Utility-scale battery storage took a major jump forward this month as Pacific Gas & Electric and Tesla began construction on a 182.5MW lithium-ion system in Monterey County, California.
PG&E will own the facility at its substation in Moss Landing, but the design, construction and maintenance operations will be joint effort both by the San Francisco-based utility and the battery and EV manufacturing giant. Once completed, the partners say, Moss Landing will be the largest utility-owned, li-ion battery energy storage system in the world.
“Battery energy storage plays an integral role in enhancing overall electric grid efficiency and reliability, integrating renewable resources while reducing reliance on fossil fuel generation. It can serve as an alternative to more expensive, traditional wires solutions, resulting in lower overall costs for our customers,” said Fong Wan, senior vice president, Energy Policy and Procurement, PG&E. “The scale, purpose and flexibility of the Moss Landing Megapack system make it a landmark in the development and deployment of utility-scale batteries.”
It includes installation of 256 Tesla Megapack battery units on 33 concrete slabs. The Megapack, which was launched by the company last year and is being made at the Tesla Gigafactory in Nevada (pictured), can store up to 3 MWh of electricity per unit.
Each unit houses batteries and power conversion equipment in a single cabinet. Transformers and switchgears will also be installed along with the Megapacks to connect energy stored in the batteries with the 115 kilovolt (kv) electric transmission system.
The Battery Energy Storage System (BESS) will have the capacity to store and dispatch up to 730MWh of energy to the electrical grid at a maximum rate of 182.5MW for up to four hours during periods of high demand. PG&E’s agreement with Tesla contains an upsize option that can increase the capacity of the system up to six hours or 1.1GWh total.
Moss Landing BESS will participate in the California Independent System Operator (CAISO) markets, providing energy and ancillary service–such as serving as an operating reserve that can quickly be dispatched to ensure there is sufficient generation to meet load — to the CAISO-controlled grid.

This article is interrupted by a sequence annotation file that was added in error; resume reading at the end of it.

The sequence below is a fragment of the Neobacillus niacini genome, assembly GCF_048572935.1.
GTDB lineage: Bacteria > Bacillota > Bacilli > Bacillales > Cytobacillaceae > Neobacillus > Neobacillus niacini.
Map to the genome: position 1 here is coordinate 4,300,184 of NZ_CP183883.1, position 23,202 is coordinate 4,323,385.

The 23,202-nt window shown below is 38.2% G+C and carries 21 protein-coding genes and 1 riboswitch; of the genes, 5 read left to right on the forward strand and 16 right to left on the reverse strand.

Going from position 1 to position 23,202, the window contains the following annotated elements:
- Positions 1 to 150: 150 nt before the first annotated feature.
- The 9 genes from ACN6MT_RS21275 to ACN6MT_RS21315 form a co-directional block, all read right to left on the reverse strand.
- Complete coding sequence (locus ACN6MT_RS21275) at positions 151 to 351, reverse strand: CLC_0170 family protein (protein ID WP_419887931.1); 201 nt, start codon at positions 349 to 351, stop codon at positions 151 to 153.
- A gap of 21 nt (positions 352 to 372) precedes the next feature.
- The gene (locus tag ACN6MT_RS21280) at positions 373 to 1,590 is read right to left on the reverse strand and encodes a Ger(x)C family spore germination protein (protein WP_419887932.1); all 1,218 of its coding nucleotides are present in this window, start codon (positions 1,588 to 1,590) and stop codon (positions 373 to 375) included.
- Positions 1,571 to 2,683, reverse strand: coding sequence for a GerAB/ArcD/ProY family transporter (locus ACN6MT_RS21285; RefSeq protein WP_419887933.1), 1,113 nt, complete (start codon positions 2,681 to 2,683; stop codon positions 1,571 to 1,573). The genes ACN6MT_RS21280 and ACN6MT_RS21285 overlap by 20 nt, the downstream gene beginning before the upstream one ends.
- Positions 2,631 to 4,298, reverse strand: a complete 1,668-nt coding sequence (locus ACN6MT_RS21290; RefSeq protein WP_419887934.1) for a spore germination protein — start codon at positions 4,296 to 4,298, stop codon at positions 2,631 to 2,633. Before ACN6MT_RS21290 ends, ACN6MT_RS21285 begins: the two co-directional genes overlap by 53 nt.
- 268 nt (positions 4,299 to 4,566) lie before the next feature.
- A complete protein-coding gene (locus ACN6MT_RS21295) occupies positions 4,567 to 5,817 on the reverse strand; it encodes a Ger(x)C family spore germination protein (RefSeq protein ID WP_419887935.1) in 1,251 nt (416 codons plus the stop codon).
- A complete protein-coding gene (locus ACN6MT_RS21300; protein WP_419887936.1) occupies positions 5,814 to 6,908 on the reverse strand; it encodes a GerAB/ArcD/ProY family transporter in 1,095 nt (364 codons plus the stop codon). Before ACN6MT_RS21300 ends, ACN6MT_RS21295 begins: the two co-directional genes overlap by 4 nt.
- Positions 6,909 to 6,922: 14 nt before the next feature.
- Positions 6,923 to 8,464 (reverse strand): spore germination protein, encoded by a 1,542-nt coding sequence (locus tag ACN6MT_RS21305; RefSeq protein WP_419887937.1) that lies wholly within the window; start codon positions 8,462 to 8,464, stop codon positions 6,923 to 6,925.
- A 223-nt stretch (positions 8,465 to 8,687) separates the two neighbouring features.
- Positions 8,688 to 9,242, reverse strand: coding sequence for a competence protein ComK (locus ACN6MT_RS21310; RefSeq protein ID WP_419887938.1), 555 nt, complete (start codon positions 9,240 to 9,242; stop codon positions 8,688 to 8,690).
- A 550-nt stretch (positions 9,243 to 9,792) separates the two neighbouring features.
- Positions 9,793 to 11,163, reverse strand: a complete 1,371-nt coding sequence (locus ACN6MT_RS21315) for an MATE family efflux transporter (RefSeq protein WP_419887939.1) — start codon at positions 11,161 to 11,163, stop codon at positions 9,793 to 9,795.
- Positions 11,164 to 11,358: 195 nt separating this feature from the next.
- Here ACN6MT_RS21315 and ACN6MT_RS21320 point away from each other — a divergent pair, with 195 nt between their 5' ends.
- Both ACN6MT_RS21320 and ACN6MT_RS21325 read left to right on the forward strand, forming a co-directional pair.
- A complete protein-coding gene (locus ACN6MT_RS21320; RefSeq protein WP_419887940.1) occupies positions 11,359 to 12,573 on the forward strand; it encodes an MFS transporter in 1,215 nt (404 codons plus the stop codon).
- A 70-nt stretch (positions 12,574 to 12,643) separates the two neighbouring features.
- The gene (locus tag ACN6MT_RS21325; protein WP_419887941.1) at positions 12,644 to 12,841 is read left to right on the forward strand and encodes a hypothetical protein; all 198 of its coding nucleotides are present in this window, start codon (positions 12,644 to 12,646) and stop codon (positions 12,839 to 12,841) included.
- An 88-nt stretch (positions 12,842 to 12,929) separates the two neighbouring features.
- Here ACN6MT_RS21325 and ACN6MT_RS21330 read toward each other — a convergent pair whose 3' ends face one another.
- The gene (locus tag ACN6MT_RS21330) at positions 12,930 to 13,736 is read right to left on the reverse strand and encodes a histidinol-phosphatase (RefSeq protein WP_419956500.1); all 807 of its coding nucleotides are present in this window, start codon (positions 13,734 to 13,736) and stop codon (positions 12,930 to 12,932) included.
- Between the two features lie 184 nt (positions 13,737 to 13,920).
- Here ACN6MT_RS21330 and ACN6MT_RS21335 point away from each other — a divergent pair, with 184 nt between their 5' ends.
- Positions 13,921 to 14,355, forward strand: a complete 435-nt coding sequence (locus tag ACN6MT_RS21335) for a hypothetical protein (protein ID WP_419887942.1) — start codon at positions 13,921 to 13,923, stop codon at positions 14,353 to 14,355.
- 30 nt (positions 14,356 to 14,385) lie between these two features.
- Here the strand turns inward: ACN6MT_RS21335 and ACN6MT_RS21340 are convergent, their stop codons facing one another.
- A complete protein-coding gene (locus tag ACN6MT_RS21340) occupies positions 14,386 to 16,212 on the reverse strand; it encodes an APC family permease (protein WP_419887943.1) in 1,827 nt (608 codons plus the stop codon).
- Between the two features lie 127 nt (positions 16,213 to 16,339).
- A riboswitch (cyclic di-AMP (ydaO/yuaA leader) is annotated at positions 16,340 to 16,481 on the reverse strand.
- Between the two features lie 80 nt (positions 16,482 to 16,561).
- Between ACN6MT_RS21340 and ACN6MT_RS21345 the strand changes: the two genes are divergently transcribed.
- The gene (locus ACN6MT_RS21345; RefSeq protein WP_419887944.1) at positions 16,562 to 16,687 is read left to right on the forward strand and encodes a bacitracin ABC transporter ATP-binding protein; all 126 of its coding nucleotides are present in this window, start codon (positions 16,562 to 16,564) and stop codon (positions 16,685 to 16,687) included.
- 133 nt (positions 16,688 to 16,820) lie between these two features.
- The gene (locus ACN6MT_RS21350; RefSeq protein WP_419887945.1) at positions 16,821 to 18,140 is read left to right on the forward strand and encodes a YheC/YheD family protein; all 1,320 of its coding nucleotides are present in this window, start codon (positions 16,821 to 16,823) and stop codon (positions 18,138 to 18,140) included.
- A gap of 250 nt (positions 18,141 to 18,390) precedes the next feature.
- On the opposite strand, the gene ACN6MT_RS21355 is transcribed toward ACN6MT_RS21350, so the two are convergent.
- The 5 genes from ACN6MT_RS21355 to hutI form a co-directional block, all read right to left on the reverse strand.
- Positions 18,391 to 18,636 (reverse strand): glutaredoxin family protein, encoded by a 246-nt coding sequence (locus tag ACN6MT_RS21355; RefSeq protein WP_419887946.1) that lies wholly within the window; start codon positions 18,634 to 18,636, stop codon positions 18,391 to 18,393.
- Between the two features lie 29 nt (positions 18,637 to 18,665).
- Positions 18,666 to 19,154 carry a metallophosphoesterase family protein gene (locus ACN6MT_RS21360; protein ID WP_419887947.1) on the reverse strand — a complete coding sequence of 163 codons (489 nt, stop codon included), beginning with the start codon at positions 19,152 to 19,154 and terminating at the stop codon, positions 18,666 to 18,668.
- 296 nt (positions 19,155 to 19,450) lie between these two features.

“Energy storage is critical in achieving California’s clean energy goals, and the California ISO looks forward to working with PG&E in advancing its storage projects,” said Mark Rothleder, vice president, Market Quality & California Regulatory Affairs, CAISO.
In February 2017, PG&E deployed its first lithium-ion energy storage system, featuring Tesla Powerpack technology, at its Browns Valley substation (approximately 50 miles north of Sacramento).
As of May 2020, PG&E has awarded contracts for battery energy storage projects totalling more than 1,000MW capacity to be deployed throughout its service area through 2023. Third-party owned projects include a transmission-connected 300MW BESS (also to be located in Moss Landing), a transmission-connected 75MW BESS located near the city of Morgan Hill, Calif, and a 2 MW BESS at PG&E’s Gonzales substation in the Salinas Valley. PG&E-owned projects include a 20 MW BESS located at PG&E’s Llagas substation in Gilroy, Calif.
Up to 50 PG&E employees and contractors will construct the system, and all COVID-19 safety protocols including a daily health check, physical distancing, and wearing face coverings will be followed. The BESS was approved by the California Public Utilities Commission in November 2018 and by the Monterey County Planning commission in February 2020.
CAISO serves about 80% of California and a small part of Nevada. California state leaders are mandating 100% clean energy generation by 2045, including 33% by the end of this year.
Energy Storage backers say that utility-scale batteries can smooth out the so-called “duck curve” effect of greatest solar penetration during the day when demand is relatively low, but solar generation drops as residential demand rises in the evening. California is the nation’s leading solar energy state, with more than 27,400MW installed capacity as of last year, according to the Solar Energy Industries Association.
Originally posted by Rod Walton on power-eng.com